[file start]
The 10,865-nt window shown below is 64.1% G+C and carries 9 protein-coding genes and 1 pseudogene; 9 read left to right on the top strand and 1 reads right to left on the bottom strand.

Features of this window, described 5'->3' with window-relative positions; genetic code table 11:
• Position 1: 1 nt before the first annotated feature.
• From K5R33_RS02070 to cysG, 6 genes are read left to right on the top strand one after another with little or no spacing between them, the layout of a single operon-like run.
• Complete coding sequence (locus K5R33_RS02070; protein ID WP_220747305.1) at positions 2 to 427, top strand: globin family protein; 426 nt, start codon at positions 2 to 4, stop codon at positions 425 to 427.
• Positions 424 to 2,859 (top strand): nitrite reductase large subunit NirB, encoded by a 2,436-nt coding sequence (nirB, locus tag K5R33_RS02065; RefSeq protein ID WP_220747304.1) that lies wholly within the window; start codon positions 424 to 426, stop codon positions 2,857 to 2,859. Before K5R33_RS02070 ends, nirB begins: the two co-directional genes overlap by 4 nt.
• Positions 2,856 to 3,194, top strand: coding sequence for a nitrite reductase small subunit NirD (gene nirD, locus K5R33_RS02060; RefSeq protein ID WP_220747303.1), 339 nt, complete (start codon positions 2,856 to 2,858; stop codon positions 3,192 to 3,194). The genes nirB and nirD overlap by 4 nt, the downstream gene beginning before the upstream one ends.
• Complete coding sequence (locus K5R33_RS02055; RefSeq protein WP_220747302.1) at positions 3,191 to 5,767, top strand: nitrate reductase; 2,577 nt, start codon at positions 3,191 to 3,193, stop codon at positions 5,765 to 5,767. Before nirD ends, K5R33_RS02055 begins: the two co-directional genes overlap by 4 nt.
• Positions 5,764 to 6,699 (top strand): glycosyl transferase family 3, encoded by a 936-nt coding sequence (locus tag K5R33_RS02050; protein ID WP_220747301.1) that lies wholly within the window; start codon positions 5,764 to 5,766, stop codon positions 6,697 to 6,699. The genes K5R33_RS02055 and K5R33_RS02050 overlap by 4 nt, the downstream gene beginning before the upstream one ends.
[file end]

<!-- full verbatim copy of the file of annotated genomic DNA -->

The 10,865-nt window shown below is 64.1% G+C and carries 9 protein-coding genes and 1 pseudogene; 9 read left to right on the top strand and 1 reads right to left on the bottom strand.

Features of this window, described 5'->3' with window-relative positions; genetic code table 11:
• Position 1: 1 nt before the first annotated feature.
• From K5R33_RS02070 to cysG, 6 genes are read left to right on the top strand one after another with little or no spacing between them, the layout of a single operon-like run.
• Complete coding sequence (locus K5R33_RS02070; protein ID WP_220747305.1) at positions 2 to 427, top strand: globin family protein; 426 nt, start codon at positions 2 to 4, stop codon at positions 425 to 427.
• Positions 424 to 2,859 (top strand): nitrite reductase large subunit NirB, encoded by a 2,436-nt coding sequence (nirB, locus tag K5R33_RS02065; RefSeq protein ID WP_220747304.1) that lies wholly within the window; start codon positions 424 to 426, stop codon positions 2,857 to 2,859. Before K5R33_RS02070 ends, nirB begins: the two co-directional genes overlap by 4 nt.
• Positions 2,856 to 3,194, top strand: coding sequence for a nitrite reductase small subunit NirD (gene nirD, locus K5R33_RS02060; RefSeq protein ID WP_220747303.1), 339 nt, complete (start codon positions 2,856 to 2,858; stop codon positions 3,192 to 3,194). The genes nirB and nirD overlap by 4 nt, the downstream gene beginning before the upstream one ends.
• Complete coding sequence (locus K5R33_RS02055; RefSeq protein WP_220747302.1) at positions 3,191 to 5,767, top strand: nitrate reductase; 2,577 nt, start codon at positions 3,191 to 3,193, stop codon at positions 5,765 to 5,767. Before nirD ends, K5R33_RS02055 begins: the two co-directional genes overlap by 4 nt.
• Positions 5,764 to 6,699 (top strand): glycosyl transferase family 3, encoded by a 936-nt coding sequence (locus tag K5R33_RS02050; protein ID WP_220747301.1) that lies wholly within the window; start codon positions 5,764 to 5,766, stop codon positions 6,697 to 6,699. The genes K5R33_RS02055 and K5R33_RS02050 overlap by 4 nt, the downstream gene beginning before the upstream one ends.